Proposed Consolidated Vaccine Information Materials for Multiple Infant Vaccines

Summary:

Under the National Childhood Vaccine Injury Act (NCVIA) (42 U.S.C. 300aa-26), the CDC must develop vaccine information materials that all health care providers are required to give to patients/parents prior to administration of specific vaccines. CDC seeks written comment on a proposed new vaccine information statement that consolidates the six vaccine information statements for the following childhood vaccines: DTaP, Haemophilus influenzae type b, inactivated polio vaccine, pneumococcal conjugate vaccine, hepatitis B, and rotavirus. This consolidated Vaccine Information Statement is available to be used by vaccination providers as an alternative to providing the six individual Vaccine Information Statements for the same vaccines.

Table of Contents

Dates:

Written comments are invited and must be received on or before February 28, 2011.

Addresses:

Written comments should be addressed to Jennifer Hamborsky, National Center for Immunization and Respiratory Diseases, Centers for Disease Control and Prevention, Mailstop E-52, 1600 Clifton Road, NE., Atlanta, Georgia 30333.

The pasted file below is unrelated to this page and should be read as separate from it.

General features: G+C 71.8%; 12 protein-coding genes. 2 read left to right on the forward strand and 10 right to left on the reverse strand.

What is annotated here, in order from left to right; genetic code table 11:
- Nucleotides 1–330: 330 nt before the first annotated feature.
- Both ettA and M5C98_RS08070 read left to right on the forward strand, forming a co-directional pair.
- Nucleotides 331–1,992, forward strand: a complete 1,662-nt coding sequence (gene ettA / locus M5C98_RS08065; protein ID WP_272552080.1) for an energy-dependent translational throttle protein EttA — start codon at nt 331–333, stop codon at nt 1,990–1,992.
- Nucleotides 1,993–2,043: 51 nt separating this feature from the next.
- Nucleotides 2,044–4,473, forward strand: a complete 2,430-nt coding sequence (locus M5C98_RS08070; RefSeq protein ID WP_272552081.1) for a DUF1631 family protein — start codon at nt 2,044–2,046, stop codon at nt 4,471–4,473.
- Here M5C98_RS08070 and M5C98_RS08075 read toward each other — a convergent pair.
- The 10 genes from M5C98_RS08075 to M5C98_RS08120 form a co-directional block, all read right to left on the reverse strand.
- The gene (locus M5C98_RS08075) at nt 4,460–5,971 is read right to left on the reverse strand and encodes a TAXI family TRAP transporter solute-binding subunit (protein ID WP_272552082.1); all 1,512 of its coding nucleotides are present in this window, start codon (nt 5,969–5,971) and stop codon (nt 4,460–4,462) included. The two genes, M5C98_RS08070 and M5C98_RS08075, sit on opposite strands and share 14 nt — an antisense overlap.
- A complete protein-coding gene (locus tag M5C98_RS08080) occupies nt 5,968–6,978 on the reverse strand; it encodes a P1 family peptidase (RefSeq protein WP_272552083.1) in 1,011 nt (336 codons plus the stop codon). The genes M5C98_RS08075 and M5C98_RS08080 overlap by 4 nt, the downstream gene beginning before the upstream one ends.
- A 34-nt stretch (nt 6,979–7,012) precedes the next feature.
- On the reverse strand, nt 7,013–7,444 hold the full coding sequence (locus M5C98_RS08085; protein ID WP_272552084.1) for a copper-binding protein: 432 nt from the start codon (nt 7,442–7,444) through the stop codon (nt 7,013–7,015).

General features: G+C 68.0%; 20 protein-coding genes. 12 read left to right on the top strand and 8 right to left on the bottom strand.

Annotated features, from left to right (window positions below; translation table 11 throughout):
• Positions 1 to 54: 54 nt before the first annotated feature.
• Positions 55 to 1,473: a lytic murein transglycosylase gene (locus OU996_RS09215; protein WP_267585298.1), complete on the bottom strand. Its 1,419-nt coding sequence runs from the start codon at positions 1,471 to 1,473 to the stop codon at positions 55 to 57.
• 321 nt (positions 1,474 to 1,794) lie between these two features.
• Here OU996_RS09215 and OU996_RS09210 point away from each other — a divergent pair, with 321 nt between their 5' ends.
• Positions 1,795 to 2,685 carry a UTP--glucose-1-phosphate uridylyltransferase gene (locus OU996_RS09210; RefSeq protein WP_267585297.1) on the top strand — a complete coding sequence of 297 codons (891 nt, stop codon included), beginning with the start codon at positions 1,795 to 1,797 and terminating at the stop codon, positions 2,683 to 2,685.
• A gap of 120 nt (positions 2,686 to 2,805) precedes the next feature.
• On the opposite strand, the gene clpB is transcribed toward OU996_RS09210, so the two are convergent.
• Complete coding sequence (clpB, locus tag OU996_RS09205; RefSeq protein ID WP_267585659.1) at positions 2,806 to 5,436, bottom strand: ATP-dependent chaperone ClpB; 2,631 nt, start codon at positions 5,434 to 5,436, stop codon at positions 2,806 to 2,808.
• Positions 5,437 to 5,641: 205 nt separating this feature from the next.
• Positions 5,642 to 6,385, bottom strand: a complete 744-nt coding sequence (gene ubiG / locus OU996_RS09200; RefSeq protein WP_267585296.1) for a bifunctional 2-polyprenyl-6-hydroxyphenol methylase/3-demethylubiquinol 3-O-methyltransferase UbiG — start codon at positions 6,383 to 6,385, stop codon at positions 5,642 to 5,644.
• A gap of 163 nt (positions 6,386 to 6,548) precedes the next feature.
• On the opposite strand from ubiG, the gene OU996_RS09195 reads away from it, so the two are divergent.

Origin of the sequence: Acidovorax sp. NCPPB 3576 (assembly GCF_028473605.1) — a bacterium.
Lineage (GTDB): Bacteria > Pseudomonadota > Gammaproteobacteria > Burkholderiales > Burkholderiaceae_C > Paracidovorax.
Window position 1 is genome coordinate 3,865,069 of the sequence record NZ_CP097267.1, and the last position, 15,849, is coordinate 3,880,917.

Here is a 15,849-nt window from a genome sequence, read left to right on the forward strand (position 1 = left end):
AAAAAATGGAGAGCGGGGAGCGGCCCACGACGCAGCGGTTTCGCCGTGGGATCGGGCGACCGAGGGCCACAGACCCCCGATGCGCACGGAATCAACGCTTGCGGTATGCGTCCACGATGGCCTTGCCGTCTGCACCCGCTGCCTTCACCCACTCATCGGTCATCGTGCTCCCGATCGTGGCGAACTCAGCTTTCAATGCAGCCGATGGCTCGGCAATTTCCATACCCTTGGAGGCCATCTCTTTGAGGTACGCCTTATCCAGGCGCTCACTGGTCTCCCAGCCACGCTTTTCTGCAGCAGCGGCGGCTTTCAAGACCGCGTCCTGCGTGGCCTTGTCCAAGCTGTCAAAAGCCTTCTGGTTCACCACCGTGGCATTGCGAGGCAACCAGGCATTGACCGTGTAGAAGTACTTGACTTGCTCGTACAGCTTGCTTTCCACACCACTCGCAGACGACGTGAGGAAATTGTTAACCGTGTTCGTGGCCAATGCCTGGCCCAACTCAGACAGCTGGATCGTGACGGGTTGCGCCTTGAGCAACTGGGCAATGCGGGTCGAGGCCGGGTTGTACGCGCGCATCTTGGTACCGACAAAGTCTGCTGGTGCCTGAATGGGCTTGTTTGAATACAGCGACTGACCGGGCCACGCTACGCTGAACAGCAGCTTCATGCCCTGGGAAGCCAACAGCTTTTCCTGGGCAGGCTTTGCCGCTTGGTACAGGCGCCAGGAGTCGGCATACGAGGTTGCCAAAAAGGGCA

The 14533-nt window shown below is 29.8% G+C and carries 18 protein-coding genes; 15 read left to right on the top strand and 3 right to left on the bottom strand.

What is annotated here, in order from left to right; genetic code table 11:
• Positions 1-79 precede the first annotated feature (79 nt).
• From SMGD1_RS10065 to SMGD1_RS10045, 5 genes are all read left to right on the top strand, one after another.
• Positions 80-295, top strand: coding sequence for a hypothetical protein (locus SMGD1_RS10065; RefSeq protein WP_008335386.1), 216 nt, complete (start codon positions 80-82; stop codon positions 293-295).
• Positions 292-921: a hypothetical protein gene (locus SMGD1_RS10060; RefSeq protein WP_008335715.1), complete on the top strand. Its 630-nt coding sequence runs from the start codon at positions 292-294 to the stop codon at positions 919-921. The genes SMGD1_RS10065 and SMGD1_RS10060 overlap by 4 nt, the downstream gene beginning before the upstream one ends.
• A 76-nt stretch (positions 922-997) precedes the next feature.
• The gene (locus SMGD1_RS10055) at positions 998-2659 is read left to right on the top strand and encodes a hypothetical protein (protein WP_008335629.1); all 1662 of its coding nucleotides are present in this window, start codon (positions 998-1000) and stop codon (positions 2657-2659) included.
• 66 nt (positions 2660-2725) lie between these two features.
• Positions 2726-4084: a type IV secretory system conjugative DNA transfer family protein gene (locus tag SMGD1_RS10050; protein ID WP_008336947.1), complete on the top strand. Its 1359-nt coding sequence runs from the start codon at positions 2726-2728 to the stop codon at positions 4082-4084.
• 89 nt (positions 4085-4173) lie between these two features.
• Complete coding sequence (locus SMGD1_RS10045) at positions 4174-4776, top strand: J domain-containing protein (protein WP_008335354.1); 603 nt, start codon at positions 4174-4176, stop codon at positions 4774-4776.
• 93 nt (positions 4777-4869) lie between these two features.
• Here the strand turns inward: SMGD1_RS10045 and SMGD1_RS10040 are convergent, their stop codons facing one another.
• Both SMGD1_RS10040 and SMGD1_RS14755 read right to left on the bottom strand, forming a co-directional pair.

For further information contact:

Skip Wolfe, National Center for Immunization and Respiratory Diseases, Mailstop E-52, 1600 Clifton Road, NE., Atlanta, Georgia 30333, telephone (404) 639-8809.

Supplementary information:

The National Childhood Vaccine Injury Act of 1986 (Pub. L. 99-660), as amended by section 708 of Public Law 103-183, added section 2126 to the Public Health Service Act. Section 2126, codified at 42 U.S.C. 300aa-26, requires the Secretary of Health and Human Services to develop and disseminate vaccine information materials for distribution by all health care providers in the United States to any patient (or to the parent or legal representative in the case of a child) receiving vaccines covered under the National Vaccine Injury Compensation Program.